Themed Book Lists

6 Books About Libraries

April 16, 2014

National (U.S.) Library Week is this week: April 13–19, 2014. Here are six books about libraries and library design from our contributors.

Libraries Photographs by Candida Höfer
Text by Umberto Eco

Candida Höfer, who has photographed public interior spaces for more than 30 years, in this book takes as her subject libraries across Europe and the United States, including the Escorial in Spain, the library of the Whitney Museum of American Art and the Morgan Library in New York, Villa Medici in Rome, the Hamburg University library, the Bibliothèque nationale de France in Paris, and the Museo Archeologico in Madrid.

The Library Text by James W. P. Campbell
Photographs by Will Pryce

# 1 Design Best Seller at Labyrinth Books, Princeton, NJ (November 2013). From the Publisher. A library is not just a collection of books, but also the buildings that house them. As varied and inventive as the volumes they hold, such buildings can be much more than the dusty, dark wooden shelves found in mystery stories or the catacombs of stacks in the basements of academia. From the great dome of the Library of Congress, to the white facade of the Seinäjoki Library in Finland, to the ancient ruins of the library of Pergamum in modern Turkey, the architecture of a library is a symbol of its time as well as of its builders’ wealth, culture, and learning.


Library Design Karen M. Smith
John A. Flannery

From the Publisher. The repositories of human wisdom and experience through the ages, libraries are one of our most valuable cultural resources. This stimulating volume showcases some of the most interesting library design trends and developments from around the world. Covering both public and private libraries, as well as bookstores, you’ll see a wide variety of ways to arrange and store books. Also included are descriptions and recommendations for the finest library fittings and furnishings available plus a directory of resources and suppliers.

The Public Library Robert Dawson

From the Publisher. Many of us have vivid recollections of childhood visits to a public library: the unmistakable musty scent, the excitement of checking out a stack of newly discovered books. Today, the more than 17,000 libraries in America also function as de facto community centers offering free access to the internet, job-hunting assistance, or a warm place to take shelter. And yet, across the country, cities large and small are closing public libraries or curtailing their hours of operation. Over the last 18 years, photographer Robert Dawson has crisscrossed the country documenting hundreds of these endangered institutions. The Public Library presents a wide selection of Dawson's photographs, from the majestic reading room at the New York Public Library to Allensworth, California's one-room Tulare County Free Library built by former slaves. Accompanying Dawson's revealing photographs are essays, letters, and poetry by some of America's most celebrated writers. A foreword by Bill Moyers and an afterword by Ann Patchett bookend this important survey of a treasured American institution.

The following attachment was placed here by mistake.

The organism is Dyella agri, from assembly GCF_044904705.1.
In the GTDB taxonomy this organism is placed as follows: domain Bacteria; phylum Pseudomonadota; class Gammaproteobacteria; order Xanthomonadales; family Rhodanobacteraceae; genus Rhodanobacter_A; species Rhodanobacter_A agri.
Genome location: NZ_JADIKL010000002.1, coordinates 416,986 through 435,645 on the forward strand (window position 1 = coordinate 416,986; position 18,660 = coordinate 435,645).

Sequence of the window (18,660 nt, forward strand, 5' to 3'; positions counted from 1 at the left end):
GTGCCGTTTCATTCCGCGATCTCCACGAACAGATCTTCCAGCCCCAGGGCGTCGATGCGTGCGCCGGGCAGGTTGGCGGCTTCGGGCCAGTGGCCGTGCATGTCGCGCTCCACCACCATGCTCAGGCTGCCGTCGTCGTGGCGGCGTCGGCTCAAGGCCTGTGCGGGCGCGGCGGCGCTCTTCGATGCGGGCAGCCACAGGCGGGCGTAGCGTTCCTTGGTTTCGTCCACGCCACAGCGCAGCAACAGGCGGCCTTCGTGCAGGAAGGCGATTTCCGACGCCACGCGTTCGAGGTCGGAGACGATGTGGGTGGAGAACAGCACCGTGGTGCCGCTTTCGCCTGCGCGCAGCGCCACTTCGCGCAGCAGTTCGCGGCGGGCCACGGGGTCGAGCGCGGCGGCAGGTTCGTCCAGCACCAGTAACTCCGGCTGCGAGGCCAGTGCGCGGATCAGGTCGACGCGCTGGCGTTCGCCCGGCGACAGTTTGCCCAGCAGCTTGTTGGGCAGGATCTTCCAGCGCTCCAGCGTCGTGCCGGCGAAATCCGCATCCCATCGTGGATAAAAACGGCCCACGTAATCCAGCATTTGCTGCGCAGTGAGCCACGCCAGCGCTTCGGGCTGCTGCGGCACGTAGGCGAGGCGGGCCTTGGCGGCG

Sou Fujimoto: Musashino Art Museum University & Library Sou Fujimoto

The Musashino Art University Library is Fujimoto’s largest building to date, and his first major institutional project. The library's users criticized Fujimoto’s original concept for lacking functionality. This led to an improved redesign that delighted Fujimoto himself. The tranquillity, clarity, and structural force with which Fujimoto completed his “forest of books” is captured  by photographers Daici Ano, Naoki Ishikawa, and Keiko Sasaoka, complementing the building’s plans and Fujimoto’s textual analysis.

The Artist’s Library Erinn Batykefer
Laura Damon-Moore
Introduction by Jessica Pigza

From the Publisher. Creativity, like information, is free to everyone who steps into a library. An offshoot of the Library as Incubator Project, The Artist’s Library offers that an artist is any person who uses creative tools to make new things, and provides the guidance and resources to make libraries come alive as spaces for art-making and cultural engagement. The book draws attention to the physical and digital collections and resources that may be of particular use to artists and writers, provides ideas for art education opportunities within libraries, and offers practical how-tos for artists and libraries alike. From the crafty (pop-up books) to the community-minded (library galleries); the documentary (photo projects) to the technically complex (“listening” to libraries via Dewey decimal frequencies), the case studies included in the book feature artists, writers, performers, and libraries that embody the “library as incubator” spirit.

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